14 New Study Sections and Numbers of Applications per Cycle Ideal study section workload applications HEME/RES/RUS (9 study sections) Mean65 Median59 BDA/BST (10 study sections) Mean73 Median72 (Data from 2005/01)

15 WORKLOADS IN NEW STUDY SECTIONS SSB Teams overdesigned study sections to be inclusive and broad Sixty-eight study sections averaged about 70 applications in their first meetings Twelve study sections had fewer than 50 applications Fifteen study sections had more than 90 applications

16 CSR Workloads –May Councils CouncilCSR Applications 5/200011,138 5/200110,705 5/200211,870 5/200314,052 5/200416,618 5/200518,038

17 Implementation Update A Disease/Organ IRG Window Study Sections IRG: More clinical/basic/unchanged EMNR: IPOD/MCE/CMIR IDM: CRFS/PCMB/VIRB MOSS: MRS/SMEP/ACTS ONC: CONC/CE/CAMP RUS: PBKD/CMBK/UKGD

18 More Clinical Study Sections IPOD – Integrative Physiology of Obesity & Diabetes CRFS – Clinical Research & Field Study of Infectious Diseases MRS – Musculoskeletal Rehabilitation Sciences CONC – Clinical Oncology PBKD – Pathobiology of Kidney Diseases

19 Basic Study Sections MCE – Molecular & Cellular Endocrinology PCMB – Prokaryotic Cell & Molecular Biology SMEP – Skeletal Muscle Biology & Exercise Physiology CE – Cancer Etiology CMBK – Cell & Molecular Biology of the Kidney

20 Less Changed Study Sections CMIR – Cellular, Molecular & Integrative Reproduction VIRB – Virology B ACTS – Arthritis, Connective Tissue & Skin CAMP – Cancer Molecular Pathology UKGD – Urologic & Kidney Development & Genitourinary Diseases

21 Workloads in Disease/Organ Study Sections (Data from 2005/01) More clinical study sections: 76 applications More basic study sections: 74 applications Less changed study sections: 92 applications

22 Shift of Basic Science Applications to Disease/Organ Study Sections Competitive Renewal Applications Reviewed by Disease/Organ IRGs 2004/10:4/128 = 3% shift 2005/01:15/213 = 7% 2005/05:17/206 = 8% (Preliminary indications at early stages of process)

23 Scoring Fate of Shifted Applications SituationMedian %tilePrevious Dis/org from basic Dis/org from diff IRG Dis/org from parent IRG Basic from basic (Data limited to 2005/01)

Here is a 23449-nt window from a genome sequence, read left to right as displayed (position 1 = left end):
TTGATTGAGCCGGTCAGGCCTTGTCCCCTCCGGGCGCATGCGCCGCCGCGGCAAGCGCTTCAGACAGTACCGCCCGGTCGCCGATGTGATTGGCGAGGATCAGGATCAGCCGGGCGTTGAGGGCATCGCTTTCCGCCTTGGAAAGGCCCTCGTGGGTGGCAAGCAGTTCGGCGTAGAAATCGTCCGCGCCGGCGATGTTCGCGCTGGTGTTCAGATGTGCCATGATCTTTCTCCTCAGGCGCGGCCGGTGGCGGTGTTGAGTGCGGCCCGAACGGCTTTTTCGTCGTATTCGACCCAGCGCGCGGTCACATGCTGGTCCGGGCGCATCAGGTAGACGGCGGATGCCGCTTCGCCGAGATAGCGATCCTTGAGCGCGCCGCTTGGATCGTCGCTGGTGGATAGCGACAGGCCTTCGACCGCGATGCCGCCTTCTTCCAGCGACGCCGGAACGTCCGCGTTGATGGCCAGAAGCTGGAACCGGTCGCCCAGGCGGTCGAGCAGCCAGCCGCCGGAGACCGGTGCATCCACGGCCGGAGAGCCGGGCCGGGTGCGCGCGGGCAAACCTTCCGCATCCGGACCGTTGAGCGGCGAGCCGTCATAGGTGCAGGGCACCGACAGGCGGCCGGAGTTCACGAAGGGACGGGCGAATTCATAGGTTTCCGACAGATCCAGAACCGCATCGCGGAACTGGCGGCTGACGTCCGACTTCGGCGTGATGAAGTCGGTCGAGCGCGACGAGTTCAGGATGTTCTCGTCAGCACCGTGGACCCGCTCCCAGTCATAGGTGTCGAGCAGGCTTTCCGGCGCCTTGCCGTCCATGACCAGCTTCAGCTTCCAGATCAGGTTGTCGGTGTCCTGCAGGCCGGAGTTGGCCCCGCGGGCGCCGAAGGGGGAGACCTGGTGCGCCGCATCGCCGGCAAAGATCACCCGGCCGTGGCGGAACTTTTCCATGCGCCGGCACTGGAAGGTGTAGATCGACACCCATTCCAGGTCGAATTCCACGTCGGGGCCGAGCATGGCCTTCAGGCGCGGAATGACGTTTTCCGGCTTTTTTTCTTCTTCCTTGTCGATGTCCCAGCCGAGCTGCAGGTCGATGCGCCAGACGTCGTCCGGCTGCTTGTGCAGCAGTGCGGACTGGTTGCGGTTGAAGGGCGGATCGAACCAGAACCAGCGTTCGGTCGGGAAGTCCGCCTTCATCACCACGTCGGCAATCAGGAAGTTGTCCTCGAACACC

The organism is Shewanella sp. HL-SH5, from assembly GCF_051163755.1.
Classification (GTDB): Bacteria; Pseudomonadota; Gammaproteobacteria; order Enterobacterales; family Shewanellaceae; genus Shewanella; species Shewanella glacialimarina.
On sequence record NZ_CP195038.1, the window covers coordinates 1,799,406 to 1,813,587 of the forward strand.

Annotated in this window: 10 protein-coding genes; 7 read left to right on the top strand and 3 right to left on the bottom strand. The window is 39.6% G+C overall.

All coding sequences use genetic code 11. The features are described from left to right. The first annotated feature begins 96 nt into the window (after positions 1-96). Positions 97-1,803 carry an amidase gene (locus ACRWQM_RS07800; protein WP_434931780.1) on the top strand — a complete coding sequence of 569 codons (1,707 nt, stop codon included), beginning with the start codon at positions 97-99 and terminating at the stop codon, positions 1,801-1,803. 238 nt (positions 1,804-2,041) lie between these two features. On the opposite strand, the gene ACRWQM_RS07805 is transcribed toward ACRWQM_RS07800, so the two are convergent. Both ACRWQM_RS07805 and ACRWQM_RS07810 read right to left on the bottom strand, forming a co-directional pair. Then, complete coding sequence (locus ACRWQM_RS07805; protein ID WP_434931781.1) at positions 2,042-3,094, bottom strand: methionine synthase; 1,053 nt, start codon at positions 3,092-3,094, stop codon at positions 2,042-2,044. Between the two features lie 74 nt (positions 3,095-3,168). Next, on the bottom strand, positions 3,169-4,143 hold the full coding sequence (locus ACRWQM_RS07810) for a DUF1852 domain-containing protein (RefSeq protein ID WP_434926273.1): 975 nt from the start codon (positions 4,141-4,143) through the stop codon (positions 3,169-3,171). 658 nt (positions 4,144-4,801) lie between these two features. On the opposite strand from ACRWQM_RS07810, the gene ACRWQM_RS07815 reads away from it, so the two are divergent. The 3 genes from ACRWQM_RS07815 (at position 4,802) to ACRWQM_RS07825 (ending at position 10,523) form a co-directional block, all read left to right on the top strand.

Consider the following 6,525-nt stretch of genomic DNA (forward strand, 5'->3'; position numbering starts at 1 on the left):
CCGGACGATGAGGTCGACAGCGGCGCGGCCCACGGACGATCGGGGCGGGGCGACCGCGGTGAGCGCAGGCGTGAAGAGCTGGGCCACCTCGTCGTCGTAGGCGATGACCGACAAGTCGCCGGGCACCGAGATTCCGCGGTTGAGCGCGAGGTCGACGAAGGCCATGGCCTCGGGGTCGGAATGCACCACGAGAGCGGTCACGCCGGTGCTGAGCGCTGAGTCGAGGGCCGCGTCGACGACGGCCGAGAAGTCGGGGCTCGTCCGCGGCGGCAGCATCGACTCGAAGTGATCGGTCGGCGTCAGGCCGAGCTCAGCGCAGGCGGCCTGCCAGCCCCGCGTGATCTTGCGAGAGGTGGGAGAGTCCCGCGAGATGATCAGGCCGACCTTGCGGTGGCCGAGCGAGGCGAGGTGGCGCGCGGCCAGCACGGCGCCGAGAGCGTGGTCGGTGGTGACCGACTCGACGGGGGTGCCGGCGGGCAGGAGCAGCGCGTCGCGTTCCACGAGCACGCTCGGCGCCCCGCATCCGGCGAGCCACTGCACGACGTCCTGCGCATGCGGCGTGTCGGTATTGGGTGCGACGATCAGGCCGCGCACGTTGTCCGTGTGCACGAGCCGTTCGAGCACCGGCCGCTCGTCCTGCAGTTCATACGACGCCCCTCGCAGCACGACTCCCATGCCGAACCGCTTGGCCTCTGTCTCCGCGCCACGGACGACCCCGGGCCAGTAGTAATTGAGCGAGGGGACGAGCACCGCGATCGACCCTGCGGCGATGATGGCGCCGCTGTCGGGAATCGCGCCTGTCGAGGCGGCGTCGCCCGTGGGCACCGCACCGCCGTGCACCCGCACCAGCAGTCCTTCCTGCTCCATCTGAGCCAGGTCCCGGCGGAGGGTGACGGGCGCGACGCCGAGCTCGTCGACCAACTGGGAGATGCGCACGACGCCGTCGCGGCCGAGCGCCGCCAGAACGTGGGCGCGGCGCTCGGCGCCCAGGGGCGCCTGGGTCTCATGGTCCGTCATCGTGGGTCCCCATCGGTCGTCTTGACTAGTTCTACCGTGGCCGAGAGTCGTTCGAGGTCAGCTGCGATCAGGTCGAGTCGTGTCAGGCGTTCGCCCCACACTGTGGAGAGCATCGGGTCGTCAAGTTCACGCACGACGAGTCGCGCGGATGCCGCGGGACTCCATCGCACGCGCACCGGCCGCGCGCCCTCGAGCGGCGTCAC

24 Assessment of IRGs & Study Sections Previous experiences - Working Groups Every IRG and chartered study section was site visited - Surveys BDCN, IFCN, & MDCN applicants, reviewers, and staff were surveyed Future issues/variables - Scheduling 5-year cycle Neuroscience IRGs due soon HEME due Feb Participation by Scientific communities NIH program and review staff - Reporting to PRAC - Michael Martin is point for planning

25 Timely Adjustments to Changes Changes/Problems Workload increases can exceed the metric of 80 applications a round per SRA, e.g., ONCs 12 regular study applications each, with Cancer Etiology at 134; EMNRs Integrative Physiology of Obesity & Diabetes has 123 applications (2005/05) Implementation reveals clustering issues, e.g., DNA repair and G protein applications Science changes, e.g., growth of epidemiology applications in Health of the Population IRG (from 2 to 5 study sections since 2001) Fixes/Solutions Temporary responses may involve forming ad hoc or Special Emphasis Panels If situations are not temporary, within 2-3 rounds, CSR will involve working groups of active researchers and NIH program and review staff in forming regular study section(s) and in developing guidelines Health of the Population IRG formed an Epidemiology Working Group that met via an interactive web site and then face-to-face November 2004 to craft an overall design for 5 epidemiology study sections, with written guidelines

26 Summary of Status of Reorganization Systematic reorganization of study sections was driven by multiple needs (increased breadth, flexibility, openness, etc) Implementation of last study sections is on schedule for February 2005 (98 NEW STUDY SECTIONS, WE HAVE ALMOST DONE IT!) Workloads are still largely reasonable as over design of study sections and increase of applications balance Early results show a shift of applications from basic to disease/organ IRGs (initial scoring results are encouraging) Regular assessment of study sections by reviewers and NIH program and review staff is scheduled A process for timely adjustments to changes by creation of new study sections is in place

27 ACKNOWLEDGEMENTS IMPAC II data and analysis: Teresa Lindquist Charles Dumais Karl Malik